[3] Probably the clearest instance of Barth’s identification of resurrection and revelation is tangent/circle passage, at the head of which Barth states, “The Resurrection is the revelation,” (2Ro, p. 205).

[4] See footnote 9 of Nathan’s essay for an intimation of his position on the later Barth.

Thursday, August 20, 2009

2009 Barth Blog Conference: Day 4

Defending Barth’s Commitment to “Let Paul Speak for Himself” [1]: Romans 1 and Paul’s Rejection of the Possibility of Natural Knowledge of God

By Shannon Nicole Smythe

By the time Karl Barth’s course of extra-mural lectures on Romans, given in Basel during the winter of 1940-41, was published in 1959 under the English title A Shorter Commentary on Romans, the shock waves of the 1918 and 1921 editions of his Romans commentary, Der Römerbrief, had already come and gone with such great force, almost entirely negative, that few scholars took notice of this later and, of course, shorter piece of theological exegesis. The few who did[2] held, to varying degrees, a common opinion that Barth’s own system of thought (at times more softly expressed as a “Barthian emphasis”) was the basis of his reading of Paul. Most specifically in this regard, the reviews found a “rejection of natural revelation”[3] or “arguments against any ‘natural’ knowledge of God”[4] to be one of the most obvious Barthian imports on the text. Barth’s famous rejection of natural theology and passionate “Nein!” response to fellow Swiss theologian, Emil Brunner, was no doubt common knowledge to these reviewers. But, can it be right that Barth’s reading of Romans 1:1-3:20 was simply an exercise in placing his already held beliefs over the top of the text of Paul’s letter to the Christian community in Rome?

It is the contention of this essay that such a conclusion misses the mark. It belies a rather flagrant refusal to take Barth at his word when he says he is committed to letting Paul speak for himself, and it contains an equally brash rebuff of the actual Pauline text. This essay will proceed by taking Barth at his word and thus seeking to highlight Barth’s logic in reading Romans 1 as Paul’s defense of the Gospel’s power to be a revelation of God’s righteousness, which is God’s work of salvation through Jesus Christ. This good news is revealed only in Jesus Christ and thereby rules out any possibility of a second or separate revelation.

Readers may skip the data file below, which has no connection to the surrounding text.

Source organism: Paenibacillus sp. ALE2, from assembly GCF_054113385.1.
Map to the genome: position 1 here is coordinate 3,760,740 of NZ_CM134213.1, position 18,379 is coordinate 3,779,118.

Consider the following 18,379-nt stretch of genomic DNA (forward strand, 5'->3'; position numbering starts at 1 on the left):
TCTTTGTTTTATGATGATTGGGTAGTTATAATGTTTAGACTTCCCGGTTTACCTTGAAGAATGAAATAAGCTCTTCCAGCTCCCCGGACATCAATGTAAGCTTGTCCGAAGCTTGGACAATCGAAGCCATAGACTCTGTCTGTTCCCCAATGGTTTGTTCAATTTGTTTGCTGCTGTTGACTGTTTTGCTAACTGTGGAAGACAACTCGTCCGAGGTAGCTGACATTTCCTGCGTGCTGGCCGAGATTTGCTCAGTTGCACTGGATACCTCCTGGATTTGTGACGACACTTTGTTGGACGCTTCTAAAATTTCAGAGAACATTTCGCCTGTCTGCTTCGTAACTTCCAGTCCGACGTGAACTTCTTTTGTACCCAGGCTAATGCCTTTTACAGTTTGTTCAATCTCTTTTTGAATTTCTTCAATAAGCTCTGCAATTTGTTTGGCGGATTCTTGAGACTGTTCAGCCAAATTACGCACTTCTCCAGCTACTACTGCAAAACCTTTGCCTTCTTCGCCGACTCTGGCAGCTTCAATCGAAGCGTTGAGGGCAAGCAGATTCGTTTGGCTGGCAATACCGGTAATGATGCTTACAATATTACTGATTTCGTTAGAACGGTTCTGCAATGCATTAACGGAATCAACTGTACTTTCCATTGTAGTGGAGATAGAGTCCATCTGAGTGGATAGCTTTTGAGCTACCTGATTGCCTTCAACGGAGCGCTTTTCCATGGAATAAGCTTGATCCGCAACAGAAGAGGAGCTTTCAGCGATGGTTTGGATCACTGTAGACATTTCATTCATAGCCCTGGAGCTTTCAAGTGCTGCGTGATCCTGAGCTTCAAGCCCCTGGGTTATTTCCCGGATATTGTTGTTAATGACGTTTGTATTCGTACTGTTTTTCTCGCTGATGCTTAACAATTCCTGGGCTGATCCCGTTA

Barth divides Romans 1 into two main sections. The first contains verses 1-17, which Barth titles “The Apostolic Office and the Gospel.” The second section, 1:18-3:20, is titled “The Gospel as God’s Condemnation of Man.” Right away Barth has already made certain decisions concerning the thrust of the opening chapters of Romans. The theme of the Gospel is announced in connection with Paul’s apostolic office. Within Paul’s introductory remarks, Barth finds Paul’s reason for writing the letter and main theme to be presented: the Gospel. By placing the rest of chapter one with chapter two and chapter three, up to verse 20, Barth highlights Paul’s thematic coherency within these chapters. Whereas the second half of Romans 1 is often cordoned off as its own diatribe against sexual immorality or else defended as demonstrating the possibility of natural knowledge of God, Barth sees it as part of a bigger Pauline argument having to do with the Gospel’s proclamation of the condemnation of humanity--both the Gentiles (1:18-32) and the Jews (2:1-3:20).